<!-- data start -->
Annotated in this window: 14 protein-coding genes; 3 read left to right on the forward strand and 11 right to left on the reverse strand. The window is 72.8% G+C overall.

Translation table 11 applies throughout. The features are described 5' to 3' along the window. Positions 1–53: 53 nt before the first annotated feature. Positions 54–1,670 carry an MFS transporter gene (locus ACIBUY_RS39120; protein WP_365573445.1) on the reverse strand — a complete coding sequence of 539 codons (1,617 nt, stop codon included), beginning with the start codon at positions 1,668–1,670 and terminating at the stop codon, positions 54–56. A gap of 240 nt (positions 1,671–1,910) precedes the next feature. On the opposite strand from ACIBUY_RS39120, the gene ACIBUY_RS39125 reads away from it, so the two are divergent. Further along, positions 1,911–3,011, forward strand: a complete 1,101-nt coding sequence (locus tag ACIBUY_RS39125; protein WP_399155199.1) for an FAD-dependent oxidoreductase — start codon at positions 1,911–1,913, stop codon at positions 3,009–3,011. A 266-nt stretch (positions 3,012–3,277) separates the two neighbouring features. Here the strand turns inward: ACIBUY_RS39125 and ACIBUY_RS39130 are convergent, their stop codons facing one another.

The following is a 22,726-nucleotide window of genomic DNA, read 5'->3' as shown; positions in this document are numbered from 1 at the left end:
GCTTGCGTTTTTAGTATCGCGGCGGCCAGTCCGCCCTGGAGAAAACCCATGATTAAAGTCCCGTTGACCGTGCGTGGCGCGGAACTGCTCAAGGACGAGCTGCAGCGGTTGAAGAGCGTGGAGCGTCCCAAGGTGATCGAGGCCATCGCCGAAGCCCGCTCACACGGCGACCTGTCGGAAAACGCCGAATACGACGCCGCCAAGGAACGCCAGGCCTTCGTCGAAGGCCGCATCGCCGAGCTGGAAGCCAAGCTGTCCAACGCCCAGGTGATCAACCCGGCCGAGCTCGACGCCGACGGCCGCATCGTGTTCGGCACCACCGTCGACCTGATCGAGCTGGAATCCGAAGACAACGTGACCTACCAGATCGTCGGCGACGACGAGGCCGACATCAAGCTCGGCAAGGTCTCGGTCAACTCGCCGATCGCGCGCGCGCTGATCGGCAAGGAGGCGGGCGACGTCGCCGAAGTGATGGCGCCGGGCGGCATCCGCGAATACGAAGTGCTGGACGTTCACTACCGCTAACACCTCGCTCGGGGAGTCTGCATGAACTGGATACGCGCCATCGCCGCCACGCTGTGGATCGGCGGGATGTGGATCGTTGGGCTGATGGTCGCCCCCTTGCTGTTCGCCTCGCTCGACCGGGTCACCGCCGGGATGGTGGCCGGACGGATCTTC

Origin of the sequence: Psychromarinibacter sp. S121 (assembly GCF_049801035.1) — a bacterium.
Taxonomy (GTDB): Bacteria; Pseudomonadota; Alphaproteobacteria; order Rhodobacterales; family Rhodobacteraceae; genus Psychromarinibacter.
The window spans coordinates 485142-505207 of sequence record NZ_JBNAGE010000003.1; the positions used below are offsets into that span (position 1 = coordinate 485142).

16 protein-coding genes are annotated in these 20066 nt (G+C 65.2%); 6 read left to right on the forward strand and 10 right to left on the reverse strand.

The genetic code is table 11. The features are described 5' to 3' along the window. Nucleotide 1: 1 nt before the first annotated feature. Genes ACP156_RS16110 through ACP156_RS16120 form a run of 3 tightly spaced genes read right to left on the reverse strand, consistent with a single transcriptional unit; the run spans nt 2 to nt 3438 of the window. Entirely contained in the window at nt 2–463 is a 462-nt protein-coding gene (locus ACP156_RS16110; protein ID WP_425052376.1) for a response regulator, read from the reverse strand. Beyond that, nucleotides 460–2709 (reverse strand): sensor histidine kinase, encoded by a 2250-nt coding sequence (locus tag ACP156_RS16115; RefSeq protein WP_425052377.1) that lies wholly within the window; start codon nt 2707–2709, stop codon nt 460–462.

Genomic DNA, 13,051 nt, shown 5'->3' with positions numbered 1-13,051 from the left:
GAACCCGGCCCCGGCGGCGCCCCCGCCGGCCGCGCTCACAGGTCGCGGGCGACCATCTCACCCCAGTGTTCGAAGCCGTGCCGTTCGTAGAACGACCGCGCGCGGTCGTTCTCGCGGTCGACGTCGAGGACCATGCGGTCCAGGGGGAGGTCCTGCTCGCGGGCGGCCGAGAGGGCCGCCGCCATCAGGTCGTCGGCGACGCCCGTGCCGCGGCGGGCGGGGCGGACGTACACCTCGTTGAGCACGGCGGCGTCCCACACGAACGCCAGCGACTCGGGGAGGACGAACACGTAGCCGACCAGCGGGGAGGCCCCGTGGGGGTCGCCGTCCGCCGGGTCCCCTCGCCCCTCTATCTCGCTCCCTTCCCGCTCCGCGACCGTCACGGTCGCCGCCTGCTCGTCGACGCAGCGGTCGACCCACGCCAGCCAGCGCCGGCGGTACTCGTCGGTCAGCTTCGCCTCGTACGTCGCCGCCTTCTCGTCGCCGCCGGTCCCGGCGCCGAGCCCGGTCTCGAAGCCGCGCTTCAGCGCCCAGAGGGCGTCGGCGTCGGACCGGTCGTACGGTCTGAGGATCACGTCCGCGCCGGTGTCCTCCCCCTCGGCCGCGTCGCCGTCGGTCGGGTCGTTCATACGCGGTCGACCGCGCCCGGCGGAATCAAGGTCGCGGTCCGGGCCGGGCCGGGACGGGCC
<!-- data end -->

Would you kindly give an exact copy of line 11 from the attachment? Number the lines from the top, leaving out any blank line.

GAACCCGGCCCCGGCGGCGCCCCCGCCGGCCGCGCTCACAGGTCGCGGGCGACCATCTCACCCCAGTGTTCGAAGCCGTGCCGTTCGTAGAACGACCGCGCGCGGTCGTTCTCGCGGTCGACGTCGAGGACCATGCGGTCCAGGGGGAGGTCCTGCTCGCGGGCGGCCGAGAGGGCCGCCGCCATCAGGTCGTCGGCGACGCCCGTGCCGCGGCGGGCGGGGCGGACGTACACCTCGTTGAGCACGGCGGCGTCCCACACGAACGCCAGCGACTCGGGGAGGACGAACACGTAGCCGACCAGCGGGGAGGCCCCGTGGGGGTCGCCGTCCGCCGGGTCCCCTCGCCCCTCTATCTCGCTCCCTTCCCGCTCCGCGACCGTCACGGTCGCCGCCTGCTCGTCGACGCAGCGGTCGACCCACGCCAGCCAGCGCCGGCGGTACTCGTCGGTCAGCTTCGCCTCGTACGTCGCCGCCTTCTCGTCGCCGCCGGTCCCGGCGCCGAGCCCGGTCTCGAAGCCGCGCTTCAGCGCCCAGAGGGCGTCGGCGTCGGACCGGTCGTACGGTCTGAGGATCACGTCCGCGCCGGTGTCCTCCCCCTCGGCCGCGTCGCCGTCGGTCGGGTCGTTCATACGCGGTCGACCGCGCCCGGCGGAATCAAGGTCGCGGTCCGGGCCGGGCCGGGACGGGCC